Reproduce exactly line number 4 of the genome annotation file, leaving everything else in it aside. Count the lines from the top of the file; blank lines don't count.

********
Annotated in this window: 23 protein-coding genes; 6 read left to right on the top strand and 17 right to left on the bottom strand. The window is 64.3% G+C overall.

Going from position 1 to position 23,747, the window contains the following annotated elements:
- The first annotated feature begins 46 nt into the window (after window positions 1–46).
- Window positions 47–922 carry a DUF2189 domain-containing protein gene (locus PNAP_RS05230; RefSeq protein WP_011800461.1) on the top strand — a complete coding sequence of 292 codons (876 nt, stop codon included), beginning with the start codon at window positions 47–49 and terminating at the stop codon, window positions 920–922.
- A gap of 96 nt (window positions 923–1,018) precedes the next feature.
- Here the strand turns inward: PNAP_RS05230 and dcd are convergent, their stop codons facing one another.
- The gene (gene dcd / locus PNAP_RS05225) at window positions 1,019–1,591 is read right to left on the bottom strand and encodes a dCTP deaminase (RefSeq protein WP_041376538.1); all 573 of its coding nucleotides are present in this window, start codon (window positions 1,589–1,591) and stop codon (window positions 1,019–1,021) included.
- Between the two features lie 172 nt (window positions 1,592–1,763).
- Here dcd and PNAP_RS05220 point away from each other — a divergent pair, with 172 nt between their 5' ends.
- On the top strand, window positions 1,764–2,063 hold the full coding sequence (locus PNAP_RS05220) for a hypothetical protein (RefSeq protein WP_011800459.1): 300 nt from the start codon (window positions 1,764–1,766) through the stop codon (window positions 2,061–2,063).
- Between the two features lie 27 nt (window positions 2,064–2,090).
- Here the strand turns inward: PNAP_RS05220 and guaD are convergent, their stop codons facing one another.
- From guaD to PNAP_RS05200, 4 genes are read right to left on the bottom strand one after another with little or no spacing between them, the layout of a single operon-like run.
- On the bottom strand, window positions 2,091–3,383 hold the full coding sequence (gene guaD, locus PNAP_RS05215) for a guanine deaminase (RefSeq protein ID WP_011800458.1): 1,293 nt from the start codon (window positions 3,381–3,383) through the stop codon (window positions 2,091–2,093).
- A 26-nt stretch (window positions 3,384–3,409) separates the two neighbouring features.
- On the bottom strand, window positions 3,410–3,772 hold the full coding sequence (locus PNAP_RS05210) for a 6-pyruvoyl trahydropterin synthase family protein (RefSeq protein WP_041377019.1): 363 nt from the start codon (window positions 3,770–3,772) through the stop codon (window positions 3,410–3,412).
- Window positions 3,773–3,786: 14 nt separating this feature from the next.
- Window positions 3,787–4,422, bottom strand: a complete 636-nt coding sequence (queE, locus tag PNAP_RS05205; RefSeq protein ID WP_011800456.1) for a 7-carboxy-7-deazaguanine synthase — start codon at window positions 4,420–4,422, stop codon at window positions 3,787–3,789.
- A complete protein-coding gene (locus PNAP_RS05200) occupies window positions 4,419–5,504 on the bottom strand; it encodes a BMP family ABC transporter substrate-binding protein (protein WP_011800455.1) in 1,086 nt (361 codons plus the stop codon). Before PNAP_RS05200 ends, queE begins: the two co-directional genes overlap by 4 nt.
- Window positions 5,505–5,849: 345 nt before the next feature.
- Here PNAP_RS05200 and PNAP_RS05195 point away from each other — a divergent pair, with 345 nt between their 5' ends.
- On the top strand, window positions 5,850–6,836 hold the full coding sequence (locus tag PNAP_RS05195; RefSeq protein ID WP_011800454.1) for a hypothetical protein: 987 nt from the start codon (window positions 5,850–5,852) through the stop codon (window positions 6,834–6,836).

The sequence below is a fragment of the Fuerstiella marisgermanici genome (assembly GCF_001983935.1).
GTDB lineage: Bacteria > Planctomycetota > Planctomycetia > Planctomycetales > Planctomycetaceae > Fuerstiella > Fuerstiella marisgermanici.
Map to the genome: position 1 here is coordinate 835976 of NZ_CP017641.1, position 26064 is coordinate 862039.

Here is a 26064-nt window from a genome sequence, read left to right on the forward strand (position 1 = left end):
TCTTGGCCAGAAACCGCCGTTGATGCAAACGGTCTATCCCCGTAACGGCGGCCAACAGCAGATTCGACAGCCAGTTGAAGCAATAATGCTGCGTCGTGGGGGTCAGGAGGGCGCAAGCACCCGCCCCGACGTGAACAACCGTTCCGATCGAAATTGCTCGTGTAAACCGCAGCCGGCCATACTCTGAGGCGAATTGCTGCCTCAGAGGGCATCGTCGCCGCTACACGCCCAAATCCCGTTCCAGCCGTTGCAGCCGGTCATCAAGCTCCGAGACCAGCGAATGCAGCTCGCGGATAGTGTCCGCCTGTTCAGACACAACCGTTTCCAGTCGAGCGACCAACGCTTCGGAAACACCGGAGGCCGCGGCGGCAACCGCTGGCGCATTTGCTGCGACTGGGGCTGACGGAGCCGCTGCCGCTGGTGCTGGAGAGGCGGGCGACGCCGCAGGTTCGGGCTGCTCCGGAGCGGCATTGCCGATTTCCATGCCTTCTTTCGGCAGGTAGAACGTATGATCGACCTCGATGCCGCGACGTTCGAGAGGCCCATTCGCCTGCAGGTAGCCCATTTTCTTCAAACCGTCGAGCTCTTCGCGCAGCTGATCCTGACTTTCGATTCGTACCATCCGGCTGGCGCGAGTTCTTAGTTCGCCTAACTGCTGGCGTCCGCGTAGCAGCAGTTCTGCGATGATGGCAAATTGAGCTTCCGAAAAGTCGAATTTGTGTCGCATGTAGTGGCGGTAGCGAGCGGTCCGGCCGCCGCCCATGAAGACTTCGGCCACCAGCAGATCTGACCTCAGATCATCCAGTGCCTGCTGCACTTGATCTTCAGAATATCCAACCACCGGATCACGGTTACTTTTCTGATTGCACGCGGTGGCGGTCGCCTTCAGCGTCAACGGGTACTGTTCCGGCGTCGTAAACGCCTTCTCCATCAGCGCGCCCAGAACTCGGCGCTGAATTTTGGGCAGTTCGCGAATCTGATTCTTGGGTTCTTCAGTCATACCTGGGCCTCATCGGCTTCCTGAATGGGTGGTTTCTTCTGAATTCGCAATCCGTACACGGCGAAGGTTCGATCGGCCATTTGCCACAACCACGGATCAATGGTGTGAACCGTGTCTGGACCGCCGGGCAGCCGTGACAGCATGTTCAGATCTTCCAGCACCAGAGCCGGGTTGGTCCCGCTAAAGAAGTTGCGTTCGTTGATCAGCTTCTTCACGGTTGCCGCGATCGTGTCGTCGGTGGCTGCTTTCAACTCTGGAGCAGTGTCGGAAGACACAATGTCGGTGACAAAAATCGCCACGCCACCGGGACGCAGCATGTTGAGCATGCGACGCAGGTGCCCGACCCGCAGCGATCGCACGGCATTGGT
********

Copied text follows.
- Window positions 47–922 carry a DUF2189 domain-containing protein gene (locus PNAP_RS05230; RefSeq protein WP_011800461.1) on the top strand — a complete coding sequence of 292 codons (876 nt, stop codon included), beginning with the start codon at window positions 47–49 and terminating at the stop codon, window positions 920–922.